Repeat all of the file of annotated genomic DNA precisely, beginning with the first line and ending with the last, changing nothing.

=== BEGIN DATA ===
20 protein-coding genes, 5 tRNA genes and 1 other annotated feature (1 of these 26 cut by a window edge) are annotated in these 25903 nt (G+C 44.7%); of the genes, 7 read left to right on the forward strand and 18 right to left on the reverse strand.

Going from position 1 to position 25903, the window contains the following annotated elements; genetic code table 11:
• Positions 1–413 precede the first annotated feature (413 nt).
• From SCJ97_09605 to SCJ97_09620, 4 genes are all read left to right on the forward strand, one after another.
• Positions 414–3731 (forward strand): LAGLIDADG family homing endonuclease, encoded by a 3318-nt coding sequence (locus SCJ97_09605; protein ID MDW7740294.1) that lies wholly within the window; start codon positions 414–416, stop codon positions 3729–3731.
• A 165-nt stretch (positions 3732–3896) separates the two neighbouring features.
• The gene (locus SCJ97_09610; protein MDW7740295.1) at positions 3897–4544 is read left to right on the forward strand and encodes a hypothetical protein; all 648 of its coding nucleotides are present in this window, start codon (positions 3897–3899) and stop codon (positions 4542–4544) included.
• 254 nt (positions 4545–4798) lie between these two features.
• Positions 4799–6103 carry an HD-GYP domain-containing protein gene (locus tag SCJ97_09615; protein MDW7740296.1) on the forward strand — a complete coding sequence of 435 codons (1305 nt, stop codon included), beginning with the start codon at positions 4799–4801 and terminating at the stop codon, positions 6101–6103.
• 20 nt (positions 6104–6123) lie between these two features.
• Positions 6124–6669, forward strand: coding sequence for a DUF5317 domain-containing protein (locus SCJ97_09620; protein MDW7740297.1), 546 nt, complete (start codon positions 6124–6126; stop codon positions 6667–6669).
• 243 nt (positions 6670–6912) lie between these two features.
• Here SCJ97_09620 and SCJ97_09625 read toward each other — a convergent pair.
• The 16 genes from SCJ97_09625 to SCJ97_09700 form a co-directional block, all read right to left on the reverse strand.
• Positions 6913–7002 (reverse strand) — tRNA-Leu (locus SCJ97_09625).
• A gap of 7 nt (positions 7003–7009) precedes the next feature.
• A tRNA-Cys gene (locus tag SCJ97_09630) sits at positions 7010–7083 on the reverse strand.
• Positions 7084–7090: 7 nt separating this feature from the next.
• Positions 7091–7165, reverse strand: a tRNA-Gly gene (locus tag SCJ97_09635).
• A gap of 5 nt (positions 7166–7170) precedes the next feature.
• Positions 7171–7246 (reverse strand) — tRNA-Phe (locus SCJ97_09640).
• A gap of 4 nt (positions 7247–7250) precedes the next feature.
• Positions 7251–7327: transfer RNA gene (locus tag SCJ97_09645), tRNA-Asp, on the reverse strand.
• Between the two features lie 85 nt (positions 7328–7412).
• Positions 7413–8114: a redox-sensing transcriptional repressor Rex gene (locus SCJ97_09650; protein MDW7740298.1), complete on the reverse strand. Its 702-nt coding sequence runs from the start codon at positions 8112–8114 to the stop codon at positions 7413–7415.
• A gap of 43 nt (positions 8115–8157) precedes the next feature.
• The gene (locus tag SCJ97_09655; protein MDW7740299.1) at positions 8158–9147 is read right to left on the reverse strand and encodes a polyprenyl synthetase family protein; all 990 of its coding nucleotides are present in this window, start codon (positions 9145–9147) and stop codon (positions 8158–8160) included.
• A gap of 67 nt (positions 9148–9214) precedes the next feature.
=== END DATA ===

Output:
20 protein-coding genes, 5 tRNA genes and 1 other annotated feature (1 of these 26 cut by a window edge) are annotated in these 25903 nt (G+C 44.7%); of the genes, 7 read left to right on the forward strand and 18 right to left on the reverse strand.

Going from position 1 to position 25903, the window contains the following annotated elements; genetic code table 11:
• Positions 1–413 precede the first annotated feature (413 nt).
• From SCJ97_09605 to SCJ97_09620, 4 genes are all read left to right on the forward strand, one after another.
• Positions 414–3731 (forward strand): LAGLIDADG family homing endonuclease, encoded by a 3318-nt coding sequence (locus SCJ97_09605; protein ID MDW7740294.1) that lies wholly within the window; start codon positions 414–416, stop codon positions 3729–3731.
• A 165-nt stretch (positions 3732–3896) separates the two neighbouring features.
• The gene (locus SCJ97_09610; protein MDW7740295.1) at positions 3897–4544 is read left to right on the forward strand and encodes a hypothetical protein; all 648 of its coding nucleotides are present in this window, start codon (positions 3897–3899) and stop codon (positions 4542–4544) included.
• 254 nt (positions 4545–4798) lie between these two features.
• Positions 4799–6103 carry an HD-GYP domain-containing protein gene (locus tag SCJ97_09615; protein MDW7740296.1) on the forward strand — a complete coding sequence of 435 codons (1305 nt, stop codon included), beginning with the start codon at positions 4799–4801 and terminating at the stop codon, positions 6101–6103.
• 20 nt (positions 6104–6123) lie between these two features.
• Positions 6124–6669, forward strand: coding sequence for a DUF5317 domain-containing protein (locus SCJ97_09620; protein MDW7740297.1), 546 nt, complete (start codon positions 6124–6126; stop codon positions 6667–6669).
• 243 nt (positions 6670–6912) lie between these two features.
• Here SCJ97_09620 and SCJ97_09625 read toward each other — a convergent pair.
• The 16 genes from SCJ97_09625 to SCJ97_09700 form a co-directional block, all read right to left on the reverse strand.
• Positions 6913–7002 (reverse strand) — tRNA-Leu (locus SCJ97_09625).
• A gap of 7 nt (positions 7003–7009) precedes the next feature.
• A tRNA-Cys gene (locus tag SCJ97_09630) sits at positions 7010–7083 on the reverse strand.
• Positions 7084–7090: 7 nt separating this feature from the next.
• Positions 7091–7165, reverse strand: a tRNA-Gly gene (locus tag SCJ97_09635).
• A gap of 5 nt (positions 7166–7170) precedes the next feature.
• Positions 7171–7246 (reverse strand) — tRNA-Phe (locus SCJ97_09640).
• A gap of 4 nt (positions 7247–7250) precedes the next feature.
• Positions 7251–7327: transfer RNA gene (locus tag SCJ97_09645), tRNA-Asp, on the reverse strand.
• Between the two features lie 85 nt (positions 7328–7412).
• Positions 7413–8114: a redox-sensing transcriptional repressor Rex gene (locus SCJ97_09650; protein MDW7740298.1), complete on the reverse strand. Its 702-nt coding sequence runs from the start codon at positions 8112–8114 to the stop codon at positions 7413–7415.
• A gap of 43 nt (positions 8115–8157) precedes the next feature.
• The gene (locus tag SCJ97_09655; protein MDW7740299.1) at positions 8158–9147 is read right to left on the reverse strand and encodes a polyprenyl synthetase family protein; all 990 of its coding nucleotides are present in this window, start codon (positions 9145–9147) and stop codon (positions 8158–8160) included.
• A gap of 67 nt (positions 9148–9214) precedes the next feature.